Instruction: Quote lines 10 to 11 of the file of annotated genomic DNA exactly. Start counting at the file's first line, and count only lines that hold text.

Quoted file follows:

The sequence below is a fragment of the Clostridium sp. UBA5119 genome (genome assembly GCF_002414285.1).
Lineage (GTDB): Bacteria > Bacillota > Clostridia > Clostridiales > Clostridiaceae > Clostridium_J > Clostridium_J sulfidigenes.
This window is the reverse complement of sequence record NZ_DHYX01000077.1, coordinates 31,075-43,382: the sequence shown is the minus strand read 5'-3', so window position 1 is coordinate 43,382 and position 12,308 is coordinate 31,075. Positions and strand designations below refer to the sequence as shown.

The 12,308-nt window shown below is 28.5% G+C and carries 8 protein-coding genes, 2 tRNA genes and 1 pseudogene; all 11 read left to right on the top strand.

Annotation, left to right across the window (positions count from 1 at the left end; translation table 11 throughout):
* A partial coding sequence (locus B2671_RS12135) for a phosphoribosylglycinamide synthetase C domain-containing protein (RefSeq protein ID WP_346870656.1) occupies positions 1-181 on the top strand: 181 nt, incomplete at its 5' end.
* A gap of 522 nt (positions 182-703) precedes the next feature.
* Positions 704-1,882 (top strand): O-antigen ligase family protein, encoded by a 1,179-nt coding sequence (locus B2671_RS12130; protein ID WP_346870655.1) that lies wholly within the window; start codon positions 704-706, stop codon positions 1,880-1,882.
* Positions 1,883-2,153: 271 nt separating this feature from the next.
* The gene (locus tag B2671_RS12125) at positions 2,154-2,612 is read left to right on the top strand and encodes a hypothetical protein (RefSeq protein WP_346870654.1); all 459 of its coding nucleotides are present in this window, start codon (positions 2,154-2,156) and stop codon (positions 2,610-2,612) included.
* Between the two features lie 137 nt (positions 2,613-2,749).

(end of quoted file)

* The gene (locus tag B2671_RS12125) at positions 2,154-2,612 is read left to right on the top strand and encodes a hypothetical protein (RefSeq protein WP_346870654.1); all 459 of its coding nucleotides are present in this window, start codon (positions 2,154-2,156) and stop codon (positions 2,610-2,612) included.
* Between the two features lie 137 nt (positions 2,613-2,749).